Cape Breton Birds you might see on your travels
Sorry, you didn't make the list. We thought we would help point out some of the more unusual & interesting species you may encounter on your travels around the Island. Some are quite rare, some are only spotted if you're observant and lucky, and some may be in your own backyard. All of them are pretty spectacular in their own rights. We hope you agree. ( View the slideshow below )
Thanks for taking a look! Click the arrow pointing to the right to view the slideshow.
The CapeBreton.com Team
Harlequin Duck (Histrionicus histrionicus)
The Harlequin Duck (Histrionicus histrionicus) is a small sea duck. It takes its name from Arlecchino, Arlequin in French, a colourfully dressed character in Commedia dell'arte. The eastern North American population is declining and is considered endangered. TIP: Seen in late Fall in the Louisbourg area.
Great Cormorant (Phalacrocorax carbo)
The Great Cormorant is a large black bird, with a longish tail and yellow throat-patch. It feeds on the sea, in estuaries, and on freshwater lakes and rivers. Northern birds migrate south and winter along any coast that is well-supplied with fish. TIP: Often seen in Spring, on the edge of melting ice in the Bras d'Or Lake.
Bohemian Waxwing (Bombycilla garrulus)
The Bohemian Waxwing travels in large, nomadic groups with a strong, direct flight. Look close for the bright yellow, black or rusty orange color on its tail feather tips and a yellow, white, red or black stripe along the wing feathers.TIP: Look for them around trees and shrubs with berries or small fruit.
Razorbills (Alca torda)
The Razorbill is a colonial seabird that only comes to land in order to breed. This agile bird chooses one partner for life and females lay only one egg per year. Razorbills nest along coastal cliffs in enclosed or slightly exposed crevices. TIP: Found nesting on Bird Island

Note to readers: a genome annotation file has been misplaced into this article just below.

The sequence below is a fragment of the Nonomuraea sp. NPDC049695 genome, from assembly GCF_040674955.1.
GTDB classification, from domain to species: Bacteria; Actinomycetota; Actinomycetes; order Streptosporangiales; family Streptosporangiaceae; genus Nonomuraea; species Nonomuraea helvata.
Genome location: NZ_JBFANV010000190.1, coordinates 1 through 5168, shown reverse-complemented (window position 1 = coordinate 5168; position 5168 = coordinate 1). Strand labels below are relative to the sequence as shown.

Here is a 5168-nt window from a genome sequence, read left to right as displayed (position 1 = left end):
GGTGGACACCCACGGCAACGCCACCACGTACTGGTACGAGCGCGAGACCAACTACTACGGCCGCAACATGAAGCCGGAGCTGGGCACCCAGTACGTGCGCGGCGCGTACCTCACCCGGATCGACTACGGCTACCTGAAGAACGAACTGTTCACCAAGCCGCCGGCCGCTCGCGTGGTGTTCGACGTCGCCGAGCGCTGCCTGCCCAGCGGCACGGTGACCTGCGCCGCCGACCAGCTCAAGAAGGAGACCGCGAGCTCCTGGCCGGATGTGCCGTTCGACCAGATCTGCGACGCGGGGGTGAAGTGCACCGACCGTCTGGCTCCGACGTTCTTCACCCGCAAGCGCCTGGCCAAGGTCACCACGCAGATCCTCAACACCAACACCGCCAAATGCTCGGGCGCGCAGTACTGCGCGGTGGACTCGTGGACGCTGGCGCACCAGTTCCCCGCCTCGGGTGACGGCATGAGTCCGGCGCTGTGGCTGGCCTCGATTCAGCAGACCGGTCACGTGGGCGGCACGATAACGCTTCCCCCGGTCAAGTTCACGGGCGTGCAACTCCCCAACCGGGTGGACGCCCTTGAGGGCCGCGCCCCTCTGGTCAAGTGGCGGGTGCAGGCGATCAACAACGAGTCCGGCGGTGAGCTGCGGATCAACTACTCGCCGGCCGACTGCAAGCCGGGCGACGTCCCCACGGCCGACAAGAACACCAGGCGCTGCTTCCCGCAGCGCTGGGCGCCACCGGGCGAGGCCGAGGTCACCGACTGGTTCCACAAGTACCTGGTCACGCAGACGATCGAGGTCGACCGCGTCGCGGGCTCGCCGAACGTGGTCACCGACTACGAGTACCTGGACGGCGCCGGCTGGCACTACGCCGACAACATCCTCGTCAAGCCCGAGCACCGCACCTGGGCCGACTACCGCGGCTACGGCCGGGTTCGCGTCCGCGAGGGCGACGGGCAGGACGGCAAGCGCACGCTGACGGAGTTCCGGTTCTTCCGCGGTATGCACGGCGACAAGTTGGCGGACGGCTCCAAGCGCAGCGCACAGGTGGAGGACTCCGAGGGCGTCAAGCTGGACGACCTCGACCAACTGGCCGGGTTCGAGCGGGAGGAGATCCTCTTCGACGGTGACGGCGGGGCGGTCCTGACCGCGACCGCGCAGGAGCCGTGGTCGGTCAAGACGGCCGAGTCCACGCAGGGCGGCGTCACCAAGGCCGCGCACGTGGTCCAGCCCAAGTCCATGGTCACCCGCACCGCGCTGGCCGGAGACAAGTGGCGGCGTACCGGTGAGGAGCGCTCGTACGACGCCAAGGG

Ruby-throated Hummingbird (Archilochus colubris)
The Ruby-throated Hummingbird is the smallest bird species that breeds in Eastern Canada. They have many skeletal and muscle adaptations which allow the bird great agility in flight. Muscles make up 30% of their body weight enabling the bird to fly not only forward but can hover and is the only known bird that can fly backwards.
Grey Jay (Perisoreus canadensis)
Grey Jay pairs are monogamous and remain together for their lifetime. The oldest known female Gray Jay was 16 years old, and one male was at least 14 years old.TIP: Gray Jays live where there is a strong presence of Spruce or Pine groves.
Yellow-breasted Chat (Icteria virens)
The Yellow-breasted Chat is a large, shy, skulking species of Songbird, often being heard but not seen. This species occurs in areas where dense shrubby growth is common. Today, its habitat often consists of abandoned farmland and other rural areas with overgrown vegetation. Typically a rare sighting in Cape Breton.
Thick-billed Murre (Uria lomvia)
Adult birds are black on the head, neck, back and wings with white underparts. They do not build nests, but lay the egg directly on bare rock. This species produces a variety of harsh cackling calls at the breeding colonies, but is silent at sea.